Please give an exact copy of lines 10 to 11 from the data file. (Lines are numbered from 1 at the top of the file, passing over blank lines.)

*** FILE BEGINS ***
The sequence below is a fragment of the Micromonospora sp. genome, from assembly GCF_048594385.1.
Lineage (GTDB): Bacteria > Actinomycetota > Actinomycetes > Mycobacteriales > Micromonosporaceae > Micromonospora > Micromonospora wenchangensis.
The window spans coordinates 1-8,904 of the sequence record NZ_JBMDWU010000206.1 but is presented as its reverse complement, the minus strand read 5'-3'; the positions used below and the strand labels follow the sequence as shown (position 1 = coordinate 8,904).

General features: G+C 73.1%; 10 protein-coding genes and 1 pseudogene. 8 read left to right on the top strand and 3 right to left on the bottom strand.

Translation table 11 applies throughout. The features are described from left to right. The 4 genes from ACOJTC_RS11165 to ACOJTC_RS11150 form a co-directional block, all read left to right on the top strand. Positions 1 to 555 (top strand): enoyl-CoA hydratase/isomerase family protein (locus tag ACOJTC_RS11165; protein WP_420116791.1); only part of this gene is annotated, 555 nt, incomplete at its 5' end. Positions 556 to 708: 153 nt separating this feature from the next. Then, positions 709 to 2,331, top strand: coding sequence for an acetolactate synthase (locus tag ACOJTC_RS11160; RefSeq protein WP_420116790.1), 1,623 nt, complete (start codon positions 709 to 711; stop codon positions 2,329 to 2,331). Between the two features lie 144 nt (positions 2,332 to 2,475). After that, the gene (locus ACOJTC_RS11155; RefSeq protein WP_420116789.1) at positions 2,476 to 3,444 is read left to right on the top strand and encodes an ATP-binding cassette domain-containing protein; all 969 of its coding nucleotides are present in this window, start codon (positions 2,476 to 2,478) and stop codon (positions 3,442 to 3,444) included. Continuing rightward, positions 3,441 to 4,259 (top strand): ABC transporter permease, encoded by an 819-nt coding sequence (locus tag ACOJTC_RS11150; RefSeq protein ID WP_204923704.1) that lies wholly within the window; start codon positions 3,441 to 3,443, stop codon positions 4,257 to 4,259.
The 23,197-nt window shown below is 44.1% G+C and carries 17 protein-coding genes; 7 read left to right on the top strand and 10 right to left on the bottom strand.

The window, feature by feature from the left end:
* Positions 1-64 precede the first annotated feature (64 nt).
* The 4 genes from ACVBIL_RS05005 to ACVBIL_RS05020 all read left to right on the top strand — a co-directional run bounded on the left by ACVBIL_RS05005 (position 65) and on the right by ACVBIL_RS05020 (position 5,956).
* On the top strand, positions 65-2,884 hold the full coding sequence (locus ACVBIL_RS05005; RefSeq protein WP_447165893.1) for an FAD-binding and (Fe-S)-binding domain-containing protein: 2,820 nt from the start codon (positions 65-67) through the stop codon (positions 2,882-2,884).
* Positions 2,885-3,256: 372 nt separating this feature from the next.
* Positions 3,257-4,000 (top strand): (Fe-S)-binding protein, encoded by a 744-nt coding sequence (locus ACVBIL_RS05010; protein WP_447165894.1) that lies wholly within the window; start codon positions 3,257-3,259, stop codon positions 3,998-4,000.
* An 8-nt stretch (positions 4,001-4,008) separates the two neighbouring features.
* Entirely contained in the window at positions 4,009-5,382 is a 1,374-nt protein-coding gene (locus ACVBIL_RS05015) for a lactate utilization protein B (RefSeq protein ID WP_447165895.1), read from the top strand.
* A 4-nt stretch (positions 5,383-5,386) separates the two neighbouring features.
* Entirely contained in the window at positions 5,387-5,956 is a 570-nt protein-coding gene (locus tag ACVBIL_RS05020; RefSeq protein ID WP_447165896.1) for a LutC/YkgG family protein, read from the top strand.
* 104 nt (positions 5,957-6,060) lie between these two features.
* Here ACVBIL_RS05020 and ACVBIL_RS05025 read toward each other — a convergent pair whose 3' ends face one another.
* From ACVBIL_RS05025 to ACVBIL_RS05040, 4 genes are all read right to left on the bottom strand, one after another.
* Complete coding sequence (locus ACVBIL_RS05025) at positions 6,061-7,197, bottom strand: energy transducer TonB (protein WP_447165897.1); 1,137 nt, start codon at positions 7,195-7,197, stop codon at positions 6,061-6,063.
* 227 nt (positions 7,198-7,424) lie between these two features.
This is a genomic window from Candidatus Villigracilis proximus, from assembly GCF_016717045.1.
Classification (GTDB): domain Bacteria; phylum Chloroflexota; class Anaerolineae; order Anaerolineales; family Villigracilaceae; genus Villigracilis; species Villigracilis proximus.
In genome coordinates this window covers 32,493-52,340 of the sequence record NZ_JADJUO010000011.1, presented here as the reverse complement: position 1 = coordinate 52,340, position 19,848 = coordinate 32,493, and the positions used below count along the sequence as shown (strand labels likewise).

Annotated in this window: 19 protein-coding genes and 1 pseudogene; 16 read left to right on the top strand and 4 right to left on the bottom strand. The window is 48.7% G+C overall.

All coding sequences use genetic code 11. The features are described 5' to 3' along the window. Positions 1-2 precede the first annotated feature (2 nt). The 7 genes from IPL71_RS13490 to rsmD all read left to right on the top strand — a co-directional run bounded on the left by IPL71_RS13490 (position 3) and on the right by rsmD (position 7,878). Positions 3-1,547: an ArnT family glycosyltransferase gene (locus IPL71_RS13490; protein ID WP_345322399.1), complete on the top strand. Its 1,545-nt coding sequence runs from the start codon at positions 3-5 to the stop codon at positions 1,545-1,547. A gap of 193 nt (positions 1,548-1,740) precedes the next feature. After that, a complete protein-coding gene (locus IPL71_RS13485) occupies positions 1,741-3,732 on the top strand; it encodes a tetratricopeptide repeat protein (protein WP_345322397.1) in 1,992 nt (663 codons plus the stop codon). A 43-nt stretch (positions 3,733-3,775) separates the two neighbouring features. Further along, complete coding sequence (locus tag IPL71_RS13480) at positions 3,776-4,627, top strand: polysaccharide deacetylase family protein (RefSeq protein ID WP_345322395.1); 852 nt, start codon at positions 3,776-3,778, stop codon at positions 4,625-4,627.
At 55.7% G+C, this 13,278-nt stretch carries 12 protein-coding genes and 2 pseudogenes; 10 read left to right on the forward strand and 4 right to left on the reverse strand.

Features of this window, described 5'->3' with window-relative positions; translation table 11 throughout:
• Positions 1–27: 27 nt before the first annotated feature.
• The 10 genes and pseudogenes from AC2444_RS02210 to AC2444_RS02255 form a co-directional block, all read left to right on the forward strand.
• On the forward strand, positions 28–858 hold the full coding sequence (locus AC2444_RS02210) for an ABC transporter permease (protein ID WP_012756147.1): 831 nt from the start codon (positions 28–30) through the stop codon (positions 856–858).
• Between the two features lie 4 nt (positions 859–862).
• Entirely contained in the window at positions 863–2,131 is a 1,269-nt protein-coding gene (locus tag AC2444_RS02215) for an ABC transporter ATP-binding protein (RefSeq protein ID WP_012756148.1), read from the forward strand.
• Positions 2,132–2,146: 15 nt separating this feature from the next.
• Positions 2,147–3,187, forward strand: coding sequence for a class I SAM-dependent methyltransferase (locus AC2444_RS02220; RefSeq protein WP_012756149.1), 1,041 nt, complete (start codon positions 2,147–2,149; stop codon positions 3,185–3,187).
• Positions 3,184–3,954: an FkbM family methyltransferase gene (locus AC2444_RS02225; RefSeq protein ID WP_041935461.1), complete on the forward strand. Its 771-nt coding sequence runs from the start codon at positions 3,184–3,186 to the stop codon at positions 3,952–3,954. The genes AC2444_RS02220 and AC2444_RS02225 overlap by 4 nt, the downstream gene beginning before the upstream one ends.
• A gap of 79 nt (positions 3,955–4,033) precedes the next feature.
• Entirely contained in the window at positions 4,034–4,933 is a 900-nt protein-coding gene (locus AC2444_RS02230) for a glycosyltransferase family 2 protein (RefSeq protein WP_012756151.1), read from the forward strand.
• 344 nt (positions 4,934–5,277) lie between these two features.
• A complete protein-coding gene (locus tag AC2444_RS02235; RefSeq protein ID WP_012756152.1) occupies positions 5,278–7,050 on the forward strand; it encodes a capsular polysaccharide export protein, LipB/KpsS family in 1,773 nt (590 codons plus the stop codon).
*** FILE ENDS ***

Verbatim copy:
* On the top strand, positions 65-2,884 hold the full coding sequence (locus ACVBIL_RS05005; RefSeq protein WP_447165893.1) for an FAD-binding and (Fe-S)-binding domain-containing protein: 2,820 nt from the start codon (positions 65-67) through the stop codon (positions 2,882-2,884).
* Positions 2,885-3,256: 372 nt separating this feature from the next.